Category Archives: Favorite Columns

Yanking Yasser: Evicting wax terrorists is a slippery museum slope

Reality Check: Most visitors to New York's Madame Tussaud's Wax Museum would rather fondle Jessica Simpson's tush than caress Yasser Arafat's beard.

Reality Check: Most visitors to New York's Madame Tussaud's Wax Museum would rather fondle Jessica Simpson's tush than caress Yasser Arafat's beard.

CULTURE SCHLOCK — By Darren Garnick
The Telegraph

Originally published: June 1, 2001
In perhaps the most ludicrous government act since the Nashua City Council outlawed back-to-back yard sales a few years ago, the New York state legislature is exploring the possible eviction of a wax Yasser Arafat from the new Madame Tussaud’s museum in Times Square.

Assemblyman Dov Hikind (D-Brooklyn) and 50 of his fellow lawmakers called on the museum to give Yasser the boot solely because of his career choice: terrorism. The demands are largely symbolic because Madame Tussaud’s is a private business and could, if they wanted to, replace Tony Bennett with Ayatollah Khomeini as their official greeter.

Nonetheless, smelling good copy from the New York Post, Hikind and his supporters recently picketed the museum to pressure Gov. George Pataki to cancel a June 14th Republican Party fundraiser scheduled there. Pataki won’t give up his opportunity to charge $100,000 for stuffed mushrooms and cocktail franks. But the governor did say that he would party with non-terrorist wax figures to prove his opposition to evil and his support for goodness.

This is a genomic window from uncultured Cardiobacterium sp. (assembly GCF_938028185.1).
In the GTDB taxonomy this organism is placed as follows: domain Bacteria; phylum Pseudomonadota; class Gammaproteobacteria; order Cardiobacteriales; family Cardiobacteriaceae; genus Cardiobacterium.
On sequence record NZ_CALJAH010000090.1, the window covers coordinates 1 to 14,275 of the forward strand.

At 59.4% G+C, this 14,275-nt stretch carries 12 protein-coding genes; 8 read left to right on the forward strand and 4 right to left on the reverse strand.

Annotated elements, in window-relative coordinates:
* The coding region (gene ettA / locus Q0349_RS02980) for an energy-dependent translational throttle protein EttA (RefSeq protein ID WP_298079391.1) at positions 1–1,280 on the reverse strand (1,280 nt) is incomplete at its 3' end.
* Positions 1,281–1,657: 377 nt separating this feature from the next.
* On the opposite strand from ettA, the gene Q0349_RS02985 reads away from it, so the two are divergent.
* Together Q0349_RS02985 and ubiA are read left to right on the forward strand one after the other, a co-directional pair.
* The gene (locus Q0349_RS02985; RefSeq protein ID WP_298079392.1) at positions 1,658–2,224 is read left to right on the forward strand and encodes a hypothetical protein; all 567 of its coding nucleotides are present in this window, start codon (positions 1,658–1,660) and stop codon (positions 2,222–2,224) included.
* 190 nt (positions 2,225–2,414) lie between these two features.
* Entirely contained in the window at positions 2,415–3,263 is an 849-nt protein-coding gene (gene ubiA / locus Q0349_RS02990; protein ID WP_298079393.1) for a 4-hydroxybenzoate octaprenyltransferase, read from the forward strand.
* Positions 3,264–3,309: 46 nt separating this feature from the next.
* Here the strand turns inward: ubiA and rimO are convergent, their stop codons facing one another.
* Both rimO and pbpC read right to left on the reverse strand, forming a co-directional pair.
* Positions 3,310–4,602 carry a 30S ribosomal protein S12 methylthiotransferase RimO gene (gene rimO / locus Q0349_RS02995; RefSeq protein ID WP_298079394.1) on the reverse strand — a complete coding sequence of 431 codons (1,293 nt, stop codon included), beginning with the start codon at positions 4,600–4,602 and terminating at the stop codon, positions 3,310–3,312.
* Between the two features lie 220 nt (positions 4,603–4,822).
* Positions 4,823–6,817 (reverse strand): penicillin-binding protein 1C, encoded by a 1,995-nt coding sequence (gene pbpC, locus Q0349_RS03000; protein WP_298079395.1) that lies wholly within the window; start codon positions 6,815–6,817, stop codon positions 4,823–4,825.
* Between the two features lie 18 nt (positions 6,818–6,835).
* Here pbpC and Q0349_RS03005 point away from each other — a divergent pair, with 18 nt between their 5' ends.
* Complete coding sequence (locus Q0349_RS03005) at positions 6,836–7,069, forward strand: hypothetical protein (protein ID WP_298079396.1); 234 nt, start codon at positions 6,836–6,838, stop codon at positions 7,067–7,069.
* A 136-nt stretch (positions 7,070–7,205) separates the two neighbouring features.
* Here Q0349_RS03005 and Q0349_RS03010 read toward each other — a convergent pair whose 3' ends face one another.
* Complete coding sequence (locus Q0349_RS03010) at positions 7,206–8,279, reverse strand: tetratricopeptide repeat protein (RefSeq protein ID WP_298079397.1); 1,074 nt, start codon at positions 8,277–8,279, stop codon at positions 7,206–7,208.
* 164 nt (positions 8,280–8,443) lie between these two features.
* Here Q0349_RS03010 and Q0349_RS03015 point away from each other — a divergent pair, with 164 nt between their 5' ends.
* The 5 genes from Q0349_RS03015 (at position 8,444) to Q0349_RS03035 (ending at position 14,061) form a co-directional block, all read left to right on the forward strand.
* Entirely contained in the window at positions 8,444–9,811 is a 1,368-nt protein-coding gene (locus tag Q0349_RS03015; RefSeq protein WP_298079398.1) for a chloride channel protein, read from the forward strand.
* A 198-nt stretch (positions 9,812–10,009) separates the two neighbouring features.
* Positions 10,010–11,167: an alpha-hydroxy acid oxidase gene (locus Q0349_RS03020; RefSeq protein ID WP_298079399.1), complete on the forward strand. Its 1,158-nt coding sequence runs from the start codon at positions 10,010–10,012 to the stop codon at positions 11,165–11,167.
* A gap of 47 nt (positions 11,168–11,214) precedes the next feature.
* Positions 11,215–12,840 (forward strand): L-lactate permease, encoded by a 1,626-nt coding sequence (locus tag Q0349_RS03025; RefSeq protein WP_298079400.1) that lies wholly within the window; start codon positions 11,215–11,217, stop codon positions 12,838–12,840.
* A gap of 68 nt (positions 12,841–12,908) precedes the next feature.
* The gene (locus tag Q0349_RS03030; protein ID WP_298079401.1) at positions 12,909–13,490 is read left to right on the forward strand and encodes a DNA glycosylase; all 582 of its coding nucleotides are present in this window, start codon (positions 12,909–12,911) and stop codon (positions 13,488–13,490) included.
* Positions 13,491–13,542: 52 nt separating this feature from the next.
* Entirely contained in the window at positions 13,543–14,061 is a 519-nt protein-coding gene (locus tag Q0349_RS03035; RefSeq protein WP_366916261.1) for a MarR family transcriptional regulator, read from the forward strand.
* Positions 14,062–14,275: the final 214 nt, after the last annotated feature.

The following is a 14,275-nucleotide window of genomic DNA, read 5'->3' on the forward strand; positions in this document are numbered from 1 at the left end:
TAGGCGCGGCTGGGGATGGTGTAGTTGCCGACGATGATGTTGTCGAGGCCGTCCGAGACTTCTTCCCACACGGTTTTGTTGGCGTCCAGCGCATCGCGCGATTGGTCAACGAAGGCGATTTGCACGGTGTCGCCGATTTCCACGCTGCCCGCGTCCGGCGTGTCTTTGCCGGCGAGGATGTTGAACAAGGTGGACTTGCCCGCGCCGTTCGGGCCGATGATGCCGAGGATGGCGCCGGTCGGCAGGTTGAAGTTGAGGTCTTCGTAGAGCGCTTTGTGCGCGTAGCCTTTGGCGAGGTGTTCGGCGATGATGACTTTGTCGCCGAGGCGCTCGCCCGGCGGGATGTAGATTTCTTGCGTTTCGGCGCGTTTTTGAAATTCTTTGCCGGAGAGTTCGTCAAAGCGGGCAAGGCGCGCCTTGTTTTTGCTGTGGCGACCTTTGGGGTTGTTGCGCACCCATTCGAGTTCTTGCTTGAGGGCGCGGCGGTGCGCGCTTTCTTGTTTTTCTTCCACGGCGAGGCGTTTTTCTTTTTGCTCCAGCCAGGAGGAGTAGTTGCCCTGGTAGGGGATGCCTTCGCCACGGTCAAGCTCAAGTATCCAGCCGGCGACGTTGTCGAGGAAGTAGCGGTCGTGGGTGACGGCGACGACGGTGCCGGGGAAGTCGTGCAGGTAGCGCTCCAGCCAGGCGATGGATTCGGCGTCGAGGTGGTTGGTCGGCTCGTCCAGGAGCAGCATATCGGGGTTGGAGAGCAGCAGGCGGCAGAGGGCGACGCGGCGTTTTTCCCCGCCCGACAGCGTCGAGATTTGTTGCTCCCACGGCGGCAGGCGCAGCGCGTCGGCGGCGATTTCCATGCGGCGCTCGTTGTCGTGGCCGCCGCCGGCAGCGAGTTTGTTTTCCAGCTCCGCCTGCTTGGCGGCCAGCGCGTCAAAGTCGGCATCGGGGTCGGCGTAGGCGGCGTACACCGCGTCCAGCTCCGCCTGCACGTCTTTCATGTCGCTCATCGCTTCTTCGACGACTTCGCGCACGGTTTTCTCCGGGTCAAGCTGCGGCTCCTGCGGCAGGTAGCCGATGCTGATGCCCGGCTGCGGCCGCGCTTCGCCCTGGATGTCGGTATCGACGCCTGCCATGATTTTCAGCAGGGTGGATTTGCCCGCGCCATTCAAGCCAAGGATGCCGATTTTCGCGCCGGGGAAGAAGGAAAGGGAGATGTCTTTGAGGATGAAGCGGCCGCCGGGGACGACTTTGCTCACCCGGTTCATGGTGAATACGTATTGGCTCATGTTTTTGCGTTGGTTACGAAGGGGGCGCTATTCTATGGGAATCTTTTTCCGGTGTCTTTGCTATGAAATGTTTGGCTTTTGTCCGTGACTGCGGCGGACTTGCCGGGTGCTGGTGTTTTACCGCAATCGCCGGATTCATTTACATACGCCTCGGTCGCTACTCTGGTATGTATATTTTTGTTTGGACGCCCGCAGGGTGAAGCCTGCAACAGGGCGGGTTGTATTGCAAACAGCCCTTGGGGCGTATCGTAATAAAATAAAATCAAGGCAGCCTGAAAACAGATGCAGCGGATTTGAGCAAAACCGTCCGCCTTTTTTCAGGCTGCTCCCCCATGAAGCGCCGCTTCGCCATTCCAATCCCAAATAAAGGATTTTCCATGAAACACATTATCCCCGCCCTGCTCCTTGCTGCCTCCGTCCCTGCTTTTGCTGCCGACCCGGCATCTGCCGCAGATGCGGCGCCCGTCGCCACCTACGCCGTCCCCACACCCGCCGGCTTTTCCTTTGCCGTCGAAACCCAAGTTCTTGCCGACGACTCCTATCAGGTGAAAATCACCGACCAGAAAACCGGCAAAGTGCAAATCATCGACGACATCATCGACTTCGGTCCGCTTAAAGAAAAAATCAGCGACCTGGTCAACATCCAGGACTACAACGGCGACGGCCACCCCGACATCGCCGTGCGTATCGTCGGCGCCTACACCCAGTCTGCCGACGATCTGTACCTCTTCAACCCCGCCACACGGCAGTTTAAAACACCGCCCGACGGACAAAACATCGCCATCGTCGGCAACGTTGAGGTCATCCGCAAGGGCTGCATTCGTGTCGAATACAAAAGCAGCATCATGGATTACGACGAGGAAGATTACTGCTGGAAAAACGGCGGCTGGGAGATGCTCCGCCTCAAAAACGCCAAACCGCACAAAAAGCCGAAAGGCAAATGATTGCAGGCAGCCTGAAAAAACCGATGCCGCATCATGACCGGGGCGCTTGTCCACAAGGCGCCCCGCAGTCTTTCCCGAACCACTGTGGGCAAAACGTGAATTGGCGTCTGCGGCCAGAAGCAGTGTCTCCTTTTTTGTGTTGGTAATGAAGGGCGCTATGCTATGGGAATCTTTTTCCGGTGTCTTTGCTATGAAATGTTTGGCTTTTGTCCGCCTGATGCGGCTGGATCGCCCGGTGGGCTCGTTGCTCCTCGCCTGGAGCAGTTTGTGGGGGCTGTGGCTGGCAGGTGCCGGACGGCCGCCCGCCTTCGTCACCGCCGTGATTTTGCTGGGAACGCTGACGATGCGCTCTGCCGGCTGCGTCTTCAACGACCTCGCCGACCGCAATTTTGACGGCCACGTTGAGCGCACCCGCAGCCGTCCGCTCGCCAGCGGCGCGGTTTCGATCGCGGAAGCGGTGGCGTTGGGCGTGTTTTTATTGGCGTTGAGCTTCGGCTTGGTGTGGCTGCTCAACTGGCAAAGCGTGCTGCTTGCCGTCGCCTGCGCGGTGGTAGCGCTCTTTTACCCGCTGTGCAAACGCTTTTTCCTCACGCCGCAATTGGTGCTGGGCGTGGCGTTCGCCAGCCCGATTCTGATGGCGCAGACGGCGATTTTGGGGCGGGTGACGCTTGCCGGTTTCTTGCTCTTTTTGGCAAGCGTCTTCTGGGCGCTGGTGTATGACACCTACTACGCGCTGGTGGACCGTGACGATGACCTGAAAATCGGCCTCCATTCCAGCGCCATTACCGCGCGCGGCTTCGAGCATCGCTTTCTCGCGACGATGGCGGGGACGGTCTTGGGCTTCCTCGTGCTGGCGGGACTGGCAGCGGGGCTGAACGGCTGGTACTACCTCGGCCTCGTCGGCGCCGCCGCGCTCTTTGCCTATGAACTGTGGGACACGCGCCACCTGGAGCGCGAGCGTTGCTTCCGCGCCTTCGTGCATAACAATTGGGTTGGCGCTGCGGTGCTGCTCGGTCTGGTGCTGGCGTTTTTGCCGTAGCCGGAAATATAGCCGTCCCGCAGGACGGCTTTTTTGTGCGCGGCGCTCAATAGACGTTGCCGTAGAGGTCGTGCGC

Here’s what apparently only Madame Tussaud’s understands: wax museums need villains to counterbalance the heroes. Including unsavory characters in these kinds of exhibits is vital. O.J. Simpson belongs in the mix. So does Tonya Harding. And Ivan Boesky. And every Russian leader (who died every two weeks) when Reagan was in power. Toss in the CEOs of tobacco companies.

I visited Madame Tussaud’s the weekend after Assemblyman Hikind’s protest. Well before I got to the world leaders room, I was offended. I was first outraged by the disproportionate representation of New York Yankees. Mickey Mantle… Joe DiMaggio… George Steinbrenner… disgusting. Not a Red Sox cap in the building. Then, there’s Woody Allen, a “comic genius” who gets away with sleeping with his stepdaughter because he made a few good flicks in the 60s and 70s. And perhaps the most offensive of all, Larry King, proof that the devil is swinging deals for journalist souls.

It’s instantly apparent that this wax museum, which attracts far more foreign tourists than Americans, has no interest in making political statements. Why bother rooting for one side, when you can herd bitter rival factions into the same gift shop? If there is any conspiracy, it was forged between the museum and Kodak. This is a Disneyland where the costumed characters don’t take lunch breaks or strike for health benefits.

Madame Tussaud’s is all about pictures.

Scene 1: An Italian visitor instructs his young son how to pose with supermodel Elle McPherson. The boy, whose height placed him at eye level with the wax figure’s chest, instinctively stretches his arm around Ms. McPherson’s shoulders. No good, says the father, shaking his head. He redirects his son’s hand, firmly pressing it on her behind and smiles. Perfect picture. A father-and-son bonding moment.